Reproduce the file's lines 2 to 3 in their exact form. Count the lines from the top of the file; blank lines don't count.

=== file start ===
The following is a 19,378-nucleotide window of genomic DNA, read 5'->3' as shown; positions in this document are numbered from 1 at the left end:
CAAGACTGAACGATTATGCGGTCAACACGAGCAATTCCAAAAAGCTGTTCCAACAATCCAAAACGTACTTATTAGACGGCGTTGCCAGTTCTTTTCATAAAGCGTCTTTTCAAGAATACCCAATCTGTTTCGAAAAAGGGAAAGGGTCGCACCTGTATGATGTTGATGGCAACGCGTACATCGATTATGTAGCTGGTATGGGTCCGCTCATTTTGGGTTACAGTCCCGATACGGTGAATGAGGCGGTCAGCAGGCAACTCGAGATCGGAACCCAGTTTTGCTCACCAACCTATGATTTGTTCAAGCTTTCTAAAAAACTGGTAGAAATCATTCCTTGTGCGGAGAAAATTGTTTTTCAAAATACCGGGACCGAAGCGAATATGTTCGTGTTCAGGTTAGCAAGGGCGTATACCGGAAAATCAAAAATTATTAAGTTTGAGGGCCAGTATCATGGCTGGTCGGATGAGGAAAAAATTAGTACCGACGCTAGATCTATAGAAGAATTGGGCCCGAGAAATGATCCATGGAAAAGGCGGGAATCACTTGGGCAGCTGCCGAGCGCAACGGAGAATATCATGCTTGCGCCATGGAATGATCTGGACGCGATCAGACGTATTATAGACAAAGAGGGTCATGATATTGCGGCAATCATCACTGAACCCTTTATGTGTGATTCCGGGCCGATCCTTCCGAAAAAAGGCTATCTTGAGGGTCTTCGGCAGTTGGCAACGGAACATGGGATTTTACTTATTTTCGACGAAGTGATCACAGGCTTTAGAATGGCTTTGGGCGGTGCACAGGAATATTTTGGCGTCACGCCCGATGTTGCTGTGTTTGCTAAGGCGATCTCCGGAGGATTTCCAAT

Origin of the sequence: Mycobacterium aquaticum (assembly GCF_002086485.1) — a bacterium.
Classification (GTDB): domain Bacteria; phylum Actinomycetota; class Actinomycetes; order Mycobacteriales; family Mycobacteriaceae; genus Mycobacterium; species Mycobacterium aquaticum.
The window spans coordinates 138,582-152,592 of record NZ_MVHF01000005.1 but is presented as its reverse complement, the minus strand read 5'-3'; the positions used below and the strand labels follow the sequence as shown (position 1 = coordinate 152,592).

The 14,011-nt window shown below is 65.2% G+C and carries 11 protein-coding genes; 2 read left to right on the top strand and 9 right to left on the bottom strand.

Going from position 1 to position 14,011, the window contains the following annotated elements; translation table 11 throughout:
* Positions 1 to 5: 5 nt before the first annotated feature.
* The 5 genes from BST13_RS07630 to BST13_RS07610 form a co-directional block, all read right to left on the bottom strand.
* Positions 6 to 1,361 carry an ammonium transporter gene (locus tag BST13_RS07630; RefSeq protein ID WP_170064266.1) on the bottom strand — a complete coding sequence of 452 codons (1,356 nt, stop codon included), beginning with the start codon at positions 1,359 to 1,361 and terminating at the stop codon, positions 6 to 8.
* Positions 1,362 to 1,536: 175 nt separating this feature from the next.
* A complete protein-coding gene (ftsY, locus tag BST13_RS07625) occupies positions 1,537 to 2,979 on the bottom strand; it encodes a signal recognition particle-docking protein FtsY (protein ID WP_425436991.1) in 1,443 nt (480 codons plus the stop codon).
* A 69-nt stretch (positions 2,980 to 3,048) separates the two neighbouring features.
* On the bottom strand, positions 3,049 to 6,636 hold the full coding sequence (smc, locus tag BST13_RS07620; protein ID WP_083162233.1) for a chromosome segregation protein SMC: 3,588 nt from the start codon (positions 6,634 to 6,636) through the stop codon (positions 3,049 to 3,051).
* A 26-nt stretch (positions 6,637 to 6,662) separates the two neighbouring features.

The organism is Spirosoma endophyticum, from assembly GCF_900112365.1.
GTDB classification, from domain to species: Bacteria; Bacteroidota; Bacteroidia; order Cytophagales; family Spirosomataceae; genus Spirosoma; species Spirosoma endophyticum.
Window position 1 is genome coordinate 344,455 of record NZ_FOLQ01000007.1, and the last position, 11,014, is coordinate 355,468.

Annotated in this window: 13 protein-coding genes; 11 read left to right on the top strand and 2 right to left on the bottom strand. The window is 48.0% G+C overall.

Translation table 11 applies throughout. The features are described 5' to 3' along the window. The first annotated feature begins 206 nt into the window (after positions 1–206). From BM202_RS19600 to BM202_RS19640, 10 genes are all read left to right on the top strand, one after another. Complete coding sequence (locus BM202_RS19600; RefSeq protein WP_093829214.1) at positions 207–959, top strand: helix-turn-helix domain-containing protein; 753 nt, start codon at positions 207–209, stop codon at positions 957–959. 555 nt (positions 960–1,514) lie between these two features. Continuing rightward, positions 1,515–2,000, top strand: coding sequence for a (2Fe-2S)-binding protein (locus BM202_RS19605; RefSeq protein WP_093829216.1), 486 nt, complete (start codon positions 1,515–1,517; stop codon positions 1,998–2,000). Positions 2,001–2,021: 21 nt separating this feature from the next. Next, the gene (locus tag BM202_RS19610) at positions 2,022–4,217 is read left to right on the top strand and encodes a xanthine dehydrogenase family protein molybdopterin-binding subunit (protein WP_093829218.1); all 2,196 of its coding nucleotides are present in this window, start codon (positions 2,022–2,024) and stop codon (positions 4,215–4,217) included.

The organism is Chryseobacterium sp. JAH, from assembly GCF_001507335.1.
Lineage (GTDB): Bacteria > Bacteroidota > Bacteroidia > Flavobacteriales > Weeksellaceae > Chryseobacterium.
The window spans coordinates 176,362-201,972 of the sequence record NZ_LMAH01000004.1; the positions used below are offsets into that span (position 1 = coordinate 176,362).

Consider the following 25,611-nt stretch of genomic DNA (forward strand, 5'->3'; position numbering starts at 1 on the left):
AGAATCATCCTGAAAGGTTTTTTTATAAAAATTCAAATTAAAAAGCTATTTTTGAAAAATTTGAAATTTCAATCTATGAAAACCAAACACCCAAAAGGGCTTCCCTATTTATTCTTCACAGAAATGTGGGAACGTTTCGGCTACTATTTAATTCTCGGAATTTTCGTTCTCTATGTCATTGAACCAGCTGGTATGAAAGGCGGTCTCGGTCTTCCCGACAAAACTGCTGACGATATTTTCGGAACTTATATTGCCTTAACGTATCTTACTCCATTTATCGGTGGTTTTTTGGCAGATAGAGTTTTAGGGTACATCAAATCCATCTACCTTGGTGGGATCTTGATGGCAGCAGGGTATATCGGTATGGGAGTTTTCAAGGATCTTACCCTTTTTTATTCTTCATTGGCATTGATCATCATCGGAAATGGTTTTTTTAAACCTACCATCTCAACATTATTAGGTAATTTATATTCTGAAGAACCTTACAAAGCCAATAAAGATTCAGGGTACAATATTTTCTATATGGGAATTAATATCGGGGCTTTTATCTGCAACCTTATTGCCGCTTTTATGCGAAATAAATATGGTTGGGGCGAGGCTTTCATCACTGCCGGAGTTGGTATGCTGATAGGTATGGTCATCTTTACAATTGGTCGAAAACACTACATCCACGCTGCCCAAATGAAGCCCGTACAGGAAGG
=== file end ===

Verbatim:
CAAGACTGAACGATTATGCGGTCAACACGAGCAATTCCAAAAAGCTGTTCCAACAATCCAAAACGTACTTATTAGACGGCGTTGCCAGTTCTTTTCATAAAGCGTCTTTTCAAGAATACCCAATCTGTTTCGAAAAAGGGAAAGGGTCGCACCTGTATGATGTTGATGGCAACGCGTACATCGATTATGTAGCTGGTATGGGTCCGCTCATTTTGGGTTACAGTCCCGATACGGTGAATGAGGCGGTCAGCAGGCAACTCGAGATCGGAACCCAGTTTTGCTCACCAACCTATGATTTGTTCAAGCTTTCTAAAAAACTGGTAGAAATCATTCCTTGTGCGGAGAAAATTGTTTTTCAAAATACCGGGACCGAAGCGAATATGTTCGTGTTCAGGTTAGCAAGGGCGTATACCGGAAAATCAAAAATTATTAAGTTTGAGGGCCAGTATCATGGCTGGTCGGATGAGGAAAAAATTAGTACCGACGCTAGATCTATAGAAGAATTGGGCCCGAGAAATGATCCATGGAAAAGGCGGGAATCACTTGGGCAGCTGCCGAGCGCAACGGAGAATATCATGCTTGCGCCATGGAATGATCTGGACGCGATCAGACGTATTATAGACAAAGAGGGTCATGATATTGCGGCAATCATCACTGAACCCTTTATGTGTGATTCCGGGCCGATCCTTCCGAAAAAAGGCTATCTTGAGGGTCTTCGGCAGTTGGCAACGGAACATGGGATTTTACTTATTTTCGACGAAGTGATCACAGGCTTTAGAATGGCTTTGGGCGGTGCACAGGAATATTTTGGCGTCACGCCCGATGTTGCTGTGTTTGCTAAGGCGATCTCCGGAGGATTTCCAAT

Origin of the sequence: Mycobacterium aquaticum (assembly GCF_002086485.1) — a bacterium.